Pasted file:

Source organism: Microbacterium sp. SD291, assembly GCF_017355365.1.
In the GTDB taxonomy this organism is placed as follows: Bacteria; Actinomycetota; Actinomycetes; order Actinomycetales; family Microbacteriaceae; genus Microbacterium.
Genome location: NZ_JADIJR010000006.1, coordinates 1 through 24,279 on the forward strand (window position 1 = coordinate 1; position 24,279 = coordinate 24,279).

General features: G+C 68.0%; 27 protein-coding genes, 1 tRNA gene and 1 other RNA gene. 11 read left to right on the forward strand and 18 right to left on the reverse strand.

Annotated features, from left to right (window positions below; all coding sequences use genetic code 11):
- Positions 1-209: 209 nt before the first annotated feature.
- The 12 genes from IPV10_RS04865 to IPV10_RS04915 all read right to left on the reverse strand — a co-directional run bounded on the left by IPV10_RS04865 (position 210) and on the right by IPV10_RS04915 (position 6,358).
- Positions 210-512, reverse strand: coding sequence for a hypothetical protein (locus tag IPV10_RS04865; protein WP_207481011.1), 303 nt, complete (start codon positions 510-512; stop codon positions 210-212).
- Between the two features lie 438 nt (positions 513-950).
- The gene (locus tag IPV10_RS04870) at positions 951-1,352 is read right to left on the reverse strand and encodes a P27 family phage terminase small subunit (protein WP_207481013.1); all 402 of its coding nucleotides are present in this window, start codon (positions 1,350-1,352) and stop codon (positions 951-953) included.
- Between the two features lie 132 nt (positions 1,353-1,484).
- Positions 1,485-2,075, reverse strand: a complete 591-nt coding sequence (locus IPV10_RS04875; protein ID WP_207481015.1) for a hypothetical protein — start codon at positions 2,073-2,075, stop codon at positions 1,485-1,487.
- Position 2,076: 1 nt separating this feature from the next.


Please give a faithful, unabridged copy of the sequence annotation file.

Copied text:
Source organism: Microbacterium sp. SD291, assembly GCF_017355365.1.
In the GTDB taxonomy this organism is placed as follows: Bacteria; Actinomycetota; Actinomycetes; order Actinomycetales; family Microbacteriaceae; genus Microbacterium.
Genome location: NZ_JADIJR010000006.1, coordinates 1 through 24,279 on the forward strand (window position 1 = coordinate 1; position 24,279 = coordinate 24,279).

General features: G+C 68.0%; 27 protein-coding genes, 1 tRNA gene and 1 other RNA gene. 11 read left to right on the forward strand and 18 right to left on the reverse strand.

Annotated features, from left to right (window positions below; all coding sequences use genetic code 11):
- Positions 1-209: 209 nt before the first annotated feature.
- The 12 genes from IPV10_RS04865 to IPV10_RS04915 all read right to left on the reverse strand — a co-directional run bounded on the left by IPV10_RS04865 (position 210) and on the right by IPV10_RS04915 (position 6,358).
- Positions 210-512, reverse strand: coding sequence for a hypothetical protein (locus tag IPV10_RS04865; protein WP_207481011.1), 303 nt, complete (start codon positions 510-512; stop codon positions 210-212).
- Between the two features lie 438 nt (positions 513-950).
- The gene (locus tag IPV10_RS04870) at positions 951-1,352 is read right to left on the reverse strand and encodes a P27 family phage terminase small subunit (protein WP_207481013.1); all 402 of its coding nucleotides are present in this window, start codon (positions 1,350-1,352) and stop codon (positions 951-953) included.
- Between the two features lie 132 nt (positions 1,353-1,484).
- Positions 1,485-2,075, reverse strand: a complete 591-nt coding sequence (locus IPV10_RS04875; protein ID WP_207481015.1) for a hypothetical protein — start codon at positions 2,073-2,075, stop codon at positions 1,485-1,487.
- Position 2,076: 1 nt separating this feature from the next.